Sprint CEO Marcelo Claure, who is credited for the turnaround of the SoftBank company, has revealed the telecom operator’s latest financial performance.
Sprint has posted revenue of $32.406 billion in fiscal 2018 vs $33.347 billion in fiscal 2017, Opex of $29.679 billion vs $31.583 billion and operating income of $2.727 billion vs $1.764 billion.
The decrease in operating expenditure and increase in operating income is remarkable given Sprint has also added new customers in the last 12 months competing with Verizon, AT&T and T-Mobile.
A TBR analysis report indicates that Sprint’s post-paid subscriber additions improved year-over year (39,000 in 1Q18 vs –118,000 in 1Q17). The company lost 165,000 wholesale subscribers and faced falling ARPU due to the carrier’s pricing promotions, contributing to wireless revenue falling 4.6 percent.
The turnaround in the fortunes of Sprint may have prompted SoftBank CEO to select Marcelo Claure for one of the top positions in SoftBank Group. Marcelo Claure will be the chief operating officer (COO) of SoftBank Group with additional responsibility as the executive chairman of Sprint.
Marcelo Claure, who funded several successful companies, has also steered the $26 billion acquisition of Sprint by T-Mobile despite concerns about regulatory hurdles.
Sprint said it made progress on its multi-year plan to improve its cost structure. Excluding approximately $100 million of hurricane-related and other non-recurring charges in fiscal year 2017, the company reported approximately $1.1 billion of reductions in cost of services and selling, general and administrative expenses.
The fiscal 2017 was the fourth consecutive year of more than $1 billion of year-over-year reductions and bringing the total reduction over the last four years to approximately $6 billion. The cost reductions were primarily driven by changes to the device insurance program, as well as lower network expenses.
Sprint’s focus on both its post-paid and pre-paid businesses resulted in nearly 1 million retail phone net additions in fiscal year 2017, an improvement of more than 1 million compared to the prior year.
TBR analyst Steve Vachon said Sprint’s consolidated operating margin fell 260 basis points to 2.9 percent despite cutting $1.1 billion in operating expenses over the past 12 months of fiscal 2018.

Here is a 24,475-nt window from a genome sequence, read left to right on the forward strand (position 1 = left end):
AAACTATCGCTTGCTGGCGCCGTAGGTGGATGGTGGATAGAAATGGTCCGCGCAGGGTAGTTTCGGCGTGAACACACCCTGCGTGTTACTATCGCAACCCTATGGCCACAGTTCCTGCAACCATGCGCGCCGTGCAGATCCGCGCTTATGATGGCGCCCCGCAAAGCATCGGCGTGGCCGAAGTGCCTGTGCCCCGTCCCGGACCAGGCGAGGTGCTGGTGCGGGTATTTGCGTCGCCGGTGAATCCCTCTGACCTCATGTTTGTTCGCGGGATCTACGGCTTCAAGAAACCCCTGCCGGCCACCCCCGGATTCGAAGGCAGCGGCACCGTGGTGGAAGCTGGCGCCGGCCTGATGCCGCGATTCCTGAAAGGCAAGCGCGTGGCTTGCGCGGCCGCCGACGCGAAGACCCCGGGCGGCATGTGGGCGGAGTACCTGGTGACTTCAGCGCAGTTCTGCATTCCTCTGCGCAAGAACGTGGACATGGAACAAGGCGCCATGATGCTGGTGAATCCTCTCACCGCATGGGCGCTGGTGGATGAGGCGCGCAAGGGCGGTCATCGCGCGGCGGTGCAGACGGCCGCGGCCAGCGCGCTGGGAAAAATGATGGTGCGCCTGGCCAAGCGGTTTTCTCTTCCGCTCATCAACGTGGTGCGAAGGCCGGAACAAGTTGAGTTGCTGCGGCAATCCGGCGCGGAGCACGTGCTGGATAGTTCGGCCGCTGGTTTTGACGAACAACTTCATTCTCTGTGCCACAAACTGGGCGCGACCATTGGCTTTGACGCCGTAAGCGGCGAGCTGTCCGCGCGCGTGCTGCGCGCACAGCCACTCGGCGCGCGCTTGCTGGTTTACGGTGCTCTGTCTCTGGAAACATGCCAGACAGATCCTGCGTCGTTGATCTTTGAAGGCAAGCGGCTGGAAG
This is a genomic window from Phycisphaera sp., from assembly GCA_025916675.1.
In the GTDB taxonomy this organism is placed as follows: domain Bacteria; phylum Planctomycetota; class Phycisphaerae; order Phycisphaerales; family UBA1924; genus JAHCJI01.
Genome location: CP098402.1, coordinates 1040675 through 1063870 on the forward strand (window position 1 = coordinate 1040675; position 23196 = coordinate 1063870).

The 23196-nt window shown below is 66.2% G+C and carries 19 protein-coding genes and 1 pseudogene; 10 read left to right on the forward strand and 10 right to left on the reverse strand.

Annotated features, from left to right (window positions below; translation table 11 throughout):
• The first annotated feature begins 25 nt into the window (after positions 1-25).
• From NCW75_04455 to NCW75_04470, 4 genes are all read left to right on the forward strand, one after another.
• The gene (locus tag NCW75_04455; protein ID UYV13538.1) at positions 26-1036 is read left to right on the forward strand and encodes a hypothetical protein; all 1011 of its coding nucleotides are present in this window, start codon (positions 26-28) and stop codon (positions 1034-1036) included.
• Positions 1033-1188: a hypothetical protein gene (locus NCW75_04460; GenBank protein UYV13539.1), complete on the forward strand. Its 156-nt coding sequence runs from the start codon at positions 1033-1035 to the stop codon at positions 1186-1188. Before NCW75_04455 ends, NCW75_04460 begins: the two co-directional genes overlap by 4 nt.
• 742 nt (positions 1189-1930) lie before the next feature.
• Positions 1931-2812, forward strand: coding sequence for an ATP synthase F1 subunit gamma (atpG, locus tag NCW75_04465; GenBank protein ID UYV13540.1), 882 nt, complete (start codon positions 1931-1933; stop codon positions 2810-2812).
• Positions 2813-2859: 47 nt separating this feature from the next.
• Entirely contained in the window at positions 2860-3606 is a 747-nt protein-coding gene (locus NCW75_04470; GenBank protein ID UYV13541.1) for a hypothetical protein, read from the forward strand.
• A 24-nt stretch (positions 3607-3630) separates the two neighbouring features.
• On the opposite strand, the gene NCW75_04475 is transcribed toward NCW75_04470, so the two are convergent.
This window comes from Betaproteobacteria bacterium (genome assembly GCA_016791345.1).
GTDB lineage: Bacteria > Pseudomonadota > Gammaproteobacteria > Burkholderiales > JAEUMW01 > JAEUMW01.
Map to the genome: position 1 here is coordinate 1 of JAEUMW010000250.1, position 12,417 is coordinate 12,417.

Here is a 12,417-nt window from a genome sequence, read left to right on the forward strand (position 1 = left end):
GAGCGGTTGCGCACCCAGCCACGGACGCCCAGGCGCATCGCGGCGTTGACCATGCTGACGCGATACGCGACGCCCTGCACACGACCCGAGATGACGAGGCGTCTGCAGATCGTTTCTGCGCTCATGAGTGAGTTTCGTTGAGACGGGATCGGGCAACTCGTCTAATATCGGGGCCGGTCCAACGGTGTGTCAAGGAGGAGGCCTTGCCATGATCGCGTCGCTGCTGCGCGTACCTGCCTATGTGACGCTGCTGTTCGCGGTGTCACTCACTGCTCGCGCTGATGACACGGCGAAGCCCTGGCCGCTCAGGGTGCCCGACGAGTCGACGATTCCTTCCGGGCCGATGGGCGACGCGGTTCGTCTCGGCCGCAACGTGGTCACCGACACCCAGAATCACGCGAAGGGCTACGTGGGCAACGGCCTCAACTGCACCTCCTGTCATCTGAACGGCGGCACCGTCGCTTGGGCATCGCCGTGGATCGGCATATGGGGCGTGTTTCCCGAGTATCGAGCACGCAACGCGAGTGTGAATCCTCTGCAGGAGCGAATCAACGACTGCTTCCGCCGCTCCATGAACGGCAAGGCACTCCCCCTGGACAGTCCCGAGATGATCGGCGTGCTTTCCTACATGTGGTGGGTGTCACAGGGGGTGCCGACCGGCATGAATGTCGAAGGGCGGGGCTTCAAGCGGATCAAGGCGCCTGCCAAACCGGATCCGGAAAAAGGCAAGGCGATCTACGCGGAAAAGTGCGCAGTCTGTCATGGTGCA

Sprint’s wireline business was a significant drag on its consolidated margins, reporting negative operating income of $107 million as the segment lacks the scale to compete against larger wireline rivals such as AT&T, Verizon and CenturyLink.
Sprint achieved its highest annual retail phone net additions in five years and the best profitability in company history with its highest annual operating income at $2.7 billion and annual net income for the first time in 11 years.
The company also reported its highest adjusted EBITDA in 11 years at $11.1 billion and its second consecutive year of positive adjusted free cash flow at $945 million.
“In the fourth year of our turnaround, Sprint delivered the best financial results in company history as a result of growing our customer base and continuously improving our cost structure,” said Sprint CEO Marcelo Claure.
Sprint CEO Marcelo Claure said the execution of the turnaround strategy has positioned Sprint for the partnership with T-Mobile US.
Sprint expects adjusted EBITDA of $11.3-$11.8 billion and capital expenditures excluding leased devices of $5-$6 billion in fiscal year 2018.
TBR said Sprint’s long-term financial position remains uncertain due to the company’s high debt load and struggle to generate adjusted free cash flow (-$240 million in Q1) while balancing additional Capex spending. These financial difficulties illustrate why the T-Mobile merger is vital to Sprint and that its challenges will only intensify heading into the 5G era.
Analysts are predicting that T-Mobile may divest Sprint’s wireless business to focus more wireless driven by 4G and 5G.